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Moving past “hello world”: Learning to mod in an online affinity space

, The University of Wisconsin - Madison, United States

The University of Wisconsin - Madison . Awarded


Game modding has increasingly become a mainstream and "cutting edge" medium to foster a broad range of critical software design and programming practices to learners coming from wide-ranging educational and professional backgrounds. Participatory practices, like game modding, are highly interest-driven and entail intense engagement with content and an engaged audience, thus, are driven by varying motivations to participate (Gee, 2005; Jenkins, 2006a; Varnelis, 2008). In order to describe learning through modding, and learning to program through modding, thus, it is imperative that we address salient questions, such as what are the various player motivations to mod, what critical aspects of modding are to be considered about when using modding in programming instruction, and finally, what are the challenges or limitations that are particularly unique to the medium of games and modding in terms of how modding practices might compare to traditional software engineering practices .

Accordingly, drawing upon data from a 2-year long discourse centered online ethnographic research (Androutsopoulos, 2008) of a Civilization gaming community, Civfanatics, this dissertation study examines three dimensions involved in learning through modding – a) motivational factors that impact participation, b) inherent affordances of the modding interface or toolkit, and, c) the role of the online affinity space (Gee, 2005) in sustaining individuals' pursuit in modding. The salient findings from this research include – first, a typology of modding dispositions depicting salient modding practices and how Civilization players learn to mod; second, a multimodal cross-section of a longitudinal modding project that brings together the distinct techniques of programming and game-play `modes' involved in modding. Through this multimodal cross-section, this study identifies distinct phases of production and the interplay of salient social dynamics, such as forming of collaborative teams during development, or peer mentoring and feedback observed during each phase. Finally, this study contributes to our understanding about how well mod-production practices may align or conflict with traditional programming content taught within formal settings, and as such, has significant implications for design of learning content and environments that can better leverage game modding to advance programming fluencies.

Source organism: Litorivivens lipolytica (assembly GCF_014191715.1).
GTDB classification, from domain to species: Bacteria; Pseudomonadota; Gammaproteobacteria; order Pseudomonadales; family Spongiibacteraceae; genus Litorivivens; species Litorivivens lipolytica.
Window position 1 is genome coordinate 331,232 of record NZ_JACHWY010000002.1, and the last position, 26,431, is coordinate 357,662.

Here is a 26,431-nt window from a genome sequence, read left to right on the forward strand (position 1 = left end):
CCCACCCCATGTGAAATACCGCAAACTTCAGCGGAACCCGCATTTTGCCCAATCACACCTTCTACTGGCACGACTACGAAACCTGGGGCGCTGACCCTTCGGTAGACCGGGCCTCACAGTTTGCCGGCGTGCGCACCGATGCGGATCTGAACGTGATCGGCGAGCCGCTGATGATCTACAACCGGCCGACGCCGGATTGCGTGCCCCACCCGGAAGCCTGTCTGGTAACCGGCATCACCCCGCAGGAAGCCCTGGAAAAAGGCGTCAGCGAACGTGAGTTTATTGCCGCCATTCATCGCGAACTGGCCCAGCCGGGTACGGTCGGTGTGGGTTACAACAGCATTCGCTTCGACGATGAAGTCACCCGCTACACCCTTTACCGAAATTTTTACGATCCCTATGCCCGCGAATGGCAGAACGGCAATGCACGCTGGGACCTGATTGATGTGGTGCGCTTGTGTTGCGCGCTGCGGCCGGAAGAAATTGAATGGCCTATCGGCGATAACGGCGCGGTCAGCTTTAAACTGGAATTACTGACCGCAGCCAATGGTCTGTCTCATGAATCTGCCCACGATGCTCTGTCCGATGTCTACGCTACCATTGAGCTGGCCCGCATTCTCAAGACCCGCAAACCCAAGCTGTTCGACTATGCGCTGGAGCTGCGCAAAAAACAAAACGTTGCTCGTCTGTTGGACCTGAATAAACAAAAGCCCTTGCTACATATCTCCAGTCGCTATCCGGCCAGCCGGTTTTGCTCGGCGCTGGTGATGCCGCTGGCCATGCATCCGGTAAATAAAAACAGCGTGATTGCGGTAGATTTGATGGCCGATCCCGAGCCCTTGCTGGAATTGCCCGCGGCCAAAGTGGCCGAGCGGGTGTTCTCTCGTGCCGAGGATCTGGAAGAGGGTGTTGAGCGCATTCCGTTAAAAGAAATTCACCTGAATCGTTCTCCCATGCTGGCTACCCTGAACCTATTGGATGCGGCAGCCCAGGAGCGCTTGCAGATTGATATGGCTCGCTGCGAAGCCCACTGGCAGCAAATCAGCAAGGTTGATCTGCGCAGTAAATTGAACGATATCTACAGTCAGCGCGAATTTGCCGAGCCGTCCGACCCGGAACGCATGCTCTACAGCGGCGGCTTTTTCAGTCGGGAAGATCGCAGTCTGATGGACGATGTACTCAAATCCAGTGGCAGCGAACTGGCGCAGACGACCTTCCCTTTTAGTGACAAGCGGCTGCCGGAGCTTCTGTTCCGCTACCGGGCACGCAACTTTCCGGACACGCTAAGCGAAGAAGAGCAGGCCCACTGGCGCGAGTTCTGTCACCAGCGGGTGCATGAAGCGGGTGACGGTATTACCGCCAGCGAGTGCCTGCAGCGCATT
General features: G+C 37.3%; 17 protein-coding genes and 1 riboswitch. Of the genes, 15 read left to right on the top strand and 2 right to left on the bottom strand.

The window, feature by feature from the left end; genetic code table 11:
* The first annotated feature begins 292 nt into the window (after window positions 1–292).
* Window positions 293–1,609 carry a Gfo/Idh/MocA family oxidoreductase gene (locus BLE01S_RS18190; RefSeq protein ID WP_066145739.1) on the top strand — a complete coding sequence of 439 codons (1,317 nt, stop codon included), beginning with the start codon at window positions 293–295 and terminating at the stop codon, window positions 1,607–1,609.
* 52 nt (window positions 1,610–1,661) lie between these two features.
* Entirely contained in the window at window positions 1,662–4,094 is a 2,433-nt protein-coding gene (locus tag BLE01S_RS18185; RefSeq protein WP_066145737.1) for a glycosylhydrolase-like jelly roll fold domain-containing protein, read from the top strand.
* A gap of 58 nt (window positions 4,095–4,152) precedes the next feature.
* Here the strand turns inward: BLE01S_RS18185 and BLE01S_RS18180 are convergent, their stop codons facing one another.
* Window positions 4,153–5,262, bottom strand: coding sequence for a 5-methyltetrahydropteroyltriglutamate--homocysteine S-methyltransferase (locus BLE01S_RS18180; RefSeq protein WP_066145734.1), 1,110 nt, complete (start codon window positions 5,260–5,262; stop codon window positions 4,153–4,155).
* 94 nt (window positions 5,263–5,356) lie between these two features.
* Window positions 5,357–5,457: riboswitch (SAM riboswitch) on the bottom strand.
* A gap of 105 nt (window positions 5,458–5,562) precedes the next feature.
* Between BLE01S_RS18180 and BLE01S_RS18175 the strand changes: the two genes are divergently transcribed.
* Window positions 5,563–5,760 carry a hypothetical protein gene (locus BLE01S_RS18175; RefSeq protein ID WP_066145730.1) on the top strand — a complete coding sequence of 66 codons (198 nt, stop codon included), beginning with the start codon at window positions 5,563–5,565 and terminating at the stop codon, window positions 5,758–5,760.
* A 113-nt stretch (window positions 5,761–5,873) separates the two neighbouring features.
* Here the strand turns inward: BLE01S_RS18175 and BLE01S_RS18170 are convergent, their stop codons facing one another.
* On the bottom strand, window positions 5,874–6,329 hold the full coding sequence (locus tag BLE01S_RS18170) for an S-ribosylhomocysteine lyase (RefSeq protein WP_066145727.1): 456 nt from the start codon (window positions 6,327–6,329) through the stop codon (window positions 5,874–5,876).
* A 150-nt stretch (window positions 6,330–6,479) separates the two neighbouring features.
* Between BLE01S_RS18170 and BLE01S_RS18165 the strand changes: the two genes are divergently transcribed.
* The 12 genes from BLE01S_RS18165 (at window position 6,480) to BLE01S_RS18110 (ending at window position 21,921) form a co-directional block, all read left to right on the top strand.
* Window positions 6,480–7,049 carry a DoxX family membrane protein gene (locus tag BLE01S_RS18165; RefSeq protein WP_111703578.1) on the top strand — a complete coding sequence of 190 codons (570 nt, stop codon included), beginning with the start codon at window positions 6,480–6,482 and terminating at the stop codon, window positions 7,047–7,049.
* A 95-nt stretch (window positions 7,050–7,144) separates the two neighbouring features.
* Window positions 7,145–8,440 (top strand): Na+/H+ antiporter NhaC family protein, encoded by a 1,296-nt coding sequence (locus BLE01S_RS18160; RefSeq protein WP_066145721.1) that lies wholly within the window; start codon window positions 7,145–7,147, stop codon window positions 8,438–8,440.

Subramanian, S.D. Moving past “hello world”: Learning to mod in an online affinity space. Ph.D. thesis, The University of Wisconsin - Madison. Retrieved June 13, 2021 from .

This record was imported from ProQuest on October 23, 2013. [Original Record]

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